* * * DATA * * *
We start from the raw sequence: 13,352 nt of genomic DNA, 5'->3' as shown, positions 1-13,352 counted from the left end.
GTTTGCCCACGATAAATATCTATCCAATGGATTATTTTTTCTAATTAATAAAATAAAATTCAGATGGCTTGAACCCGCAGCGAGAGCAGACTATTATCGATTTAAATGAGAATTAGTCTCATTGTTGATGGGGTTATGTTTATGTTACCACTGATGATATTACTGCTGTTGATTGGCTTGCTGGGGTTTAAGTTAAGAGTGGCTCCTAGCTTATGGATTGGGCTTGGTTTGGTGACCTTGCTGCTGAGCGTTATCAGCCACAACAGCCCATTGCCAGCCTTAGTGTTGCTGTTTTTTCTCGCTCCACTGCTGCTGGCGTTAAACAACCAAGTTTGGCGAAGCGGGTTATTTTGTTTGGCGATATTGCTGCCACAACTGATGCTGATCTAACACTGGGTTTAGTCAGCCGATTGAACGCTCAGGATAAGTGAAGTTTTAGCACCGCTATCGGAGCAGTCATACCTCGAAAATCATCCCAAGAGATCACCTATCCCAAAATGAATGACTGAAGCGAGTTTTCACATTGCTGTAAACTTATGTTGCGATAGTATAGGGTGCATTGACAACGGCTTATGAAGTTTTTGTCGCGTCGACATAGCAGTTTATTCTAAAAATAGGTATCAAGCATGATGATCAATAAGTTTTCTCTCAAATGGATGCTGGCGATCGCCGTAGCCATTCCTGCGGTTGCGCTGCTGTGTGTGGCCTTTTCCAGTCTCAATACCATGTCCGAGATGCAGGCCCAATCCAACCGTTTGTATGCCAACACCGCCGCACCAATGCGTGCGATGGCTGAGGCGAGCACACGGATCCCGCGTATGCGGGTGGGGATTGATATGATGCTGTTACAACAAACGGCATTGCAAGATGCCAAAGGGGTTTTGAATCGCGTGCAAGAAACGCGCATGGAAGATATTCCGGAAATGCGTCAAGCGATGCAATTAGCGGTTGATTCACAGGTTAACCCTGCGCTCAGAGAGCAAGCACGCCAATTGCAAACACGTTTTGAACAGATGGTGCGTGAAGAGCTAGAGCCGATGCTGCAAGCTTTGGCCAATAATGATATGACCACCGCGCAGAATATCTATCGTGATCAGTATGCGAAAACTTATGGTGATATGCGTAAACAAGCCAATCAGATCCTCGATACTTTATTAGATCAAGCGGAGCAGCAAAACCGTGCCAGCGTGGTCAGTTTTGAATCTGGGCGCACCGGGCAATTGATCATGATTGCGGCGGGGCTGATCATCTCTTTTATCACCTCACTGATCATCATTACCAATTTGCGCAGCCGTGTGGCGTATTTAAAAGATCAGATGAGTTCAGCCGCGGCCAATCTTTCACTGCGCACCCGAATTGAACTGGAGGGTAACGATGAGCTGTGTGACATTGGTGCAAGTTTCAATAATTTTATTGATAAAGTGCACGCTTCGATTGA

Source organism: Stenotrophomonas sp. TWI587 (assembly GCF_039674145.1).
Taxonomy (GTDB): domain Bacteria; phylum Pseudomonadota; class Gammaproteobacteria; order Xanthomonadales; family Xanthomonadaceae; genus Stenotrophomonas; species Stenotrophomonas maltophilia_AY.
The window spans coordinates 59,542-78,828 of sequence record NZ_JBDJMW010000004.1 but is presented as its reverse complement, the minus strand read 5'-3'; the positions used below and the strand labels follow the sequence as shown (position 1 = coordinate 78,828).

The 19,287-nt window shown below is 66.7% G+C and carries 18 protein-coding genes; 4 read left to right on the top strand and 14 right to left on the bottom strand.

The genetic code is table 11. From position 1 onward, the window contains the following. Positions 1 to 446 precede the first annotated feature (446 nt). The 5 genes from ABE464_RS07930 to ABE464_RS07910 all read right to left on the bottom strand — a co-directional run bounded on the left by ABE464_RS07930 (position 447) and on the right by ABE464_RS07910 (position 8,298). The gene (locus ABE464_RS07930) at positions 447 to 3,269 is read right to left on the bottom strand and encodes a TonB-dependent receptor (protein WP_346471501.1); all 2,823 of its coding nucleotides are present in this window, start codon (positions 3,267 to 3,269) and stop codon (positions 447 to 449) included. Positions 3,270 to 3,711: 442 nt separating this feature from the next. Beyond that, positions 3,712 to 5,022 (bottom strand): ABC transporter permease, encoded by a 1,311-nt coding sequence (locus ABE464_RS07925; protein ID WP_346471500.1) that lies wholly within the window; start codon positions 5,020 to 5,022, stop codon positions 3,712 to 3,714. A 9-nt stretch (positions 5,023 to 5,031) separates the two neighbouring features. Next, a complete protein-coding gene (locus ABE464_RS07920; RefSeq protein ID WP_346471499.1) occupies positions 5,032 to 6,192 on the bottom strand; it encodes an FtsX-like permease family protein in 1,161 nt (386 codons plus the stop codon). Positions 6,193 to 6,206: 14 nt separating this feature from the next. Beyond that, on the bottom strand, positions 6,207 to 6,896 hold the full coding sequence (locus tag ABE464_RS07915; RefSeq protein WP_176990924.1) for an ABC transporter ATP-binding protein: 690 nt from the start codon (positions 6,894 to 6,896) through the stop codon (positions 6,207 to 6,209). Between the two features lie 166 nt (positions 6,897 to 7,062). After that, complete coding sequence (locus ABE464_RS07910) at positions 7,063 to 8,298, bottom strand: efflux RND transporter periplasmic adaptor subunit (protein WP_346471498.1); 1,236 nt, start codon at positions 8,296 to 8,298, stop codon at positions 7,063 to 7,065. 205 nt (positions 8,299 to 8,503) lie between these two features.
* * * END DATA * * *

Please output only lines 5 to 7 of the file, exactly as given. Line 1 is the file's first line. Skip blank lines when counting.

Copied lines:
The window spans coordinates 59,542-78,828 of sequence record NZ_JBDJMW010000004.1 but is presented as its reverse complement, the minus strand read 5'-3'; the positions used below and the strand labels follow the sequence as shown (position 1 = coordinate 78,828).

The 19,287-nt window shown below is 66.7% G+C and carries 18 protein-coding genes; 4 read left to right on the top strand and 14 right to left on the bottom strand.

The genetic code is table 11. From position 1 onward, the window contains the following. Positions 1 to 446 precede the first annotated feature (446 nt). The 5 genes from ABE464_RS07930 to ABE464_RS07910 all read right to left on the bottom strand — a co-directional run bounded on the left by ABE464_RS07930 (position 447) and on the right by ABE464_RS07910 (position 8,298). The gene (locus ABE464_RS07930) at positions 447 to 3,269 is read right to left on the bottom strand and encodes a TonB-dependent receptor (protein WP_346471501.1); all 2,823 of its coding nucleotides are present in this window, start codon (positions 3,267 to 3,269) and stop codon (positions 447 to 449) included. Positions 3,270 to 3,711: 442 nt separating this feature from the next. Beyond that, positions 3,712 to 5,022 (bottom strand): ABC transporter permease, encoded by a 1,311-nt coding sequence (locus ABE464_RS07925; protein ID WP_346471500.1) that lies wholly within the window; start codon positions 5,020 to 5,022, stop codon positions 3,712 to 3,714. A 9-nt stretch (positions 5,023 to 5,031) separates the two neighbouring features. Next, a complete protein-coding gene (locus ABE464_RS07920; RefSeq protein ID WP_346471499.1) occupies positions 5,032 to 6,192 on the bottom strand; it encodes an FtsX-like permease family protein in 1,161 nt (386 codons plus the stop codon). Positions 6,193 to 6,206: 14 nt separating this feature from the next. Beyond that, on the bottom strand, positions 6,207 to 6,896 hold the full coding sequence (locus tag ABE464_RS07915; RefSeq protein WP_176990924.1) for an ABC transporter ATP-binding protein: 690 nt from the start codon (positions 6,894 to 6,896) through the stop codon (positions 6,207 to 6,209). Between the two features lie 166 nt (positions 6,897 to 7,062). After that, complete coding sequence (locus ABE464_RS07910) at positions 7,063 to 8,298, bottom strand: efflux RND transporter periplasmic adaptor subunit (protein WP_346471498.1); 1,236 nt, start codon at positions 8,296 to 8,298, stop codon at positions 7,063 to 7,065. 205 nt (positions 8,299 to 8,503) lie between these two features.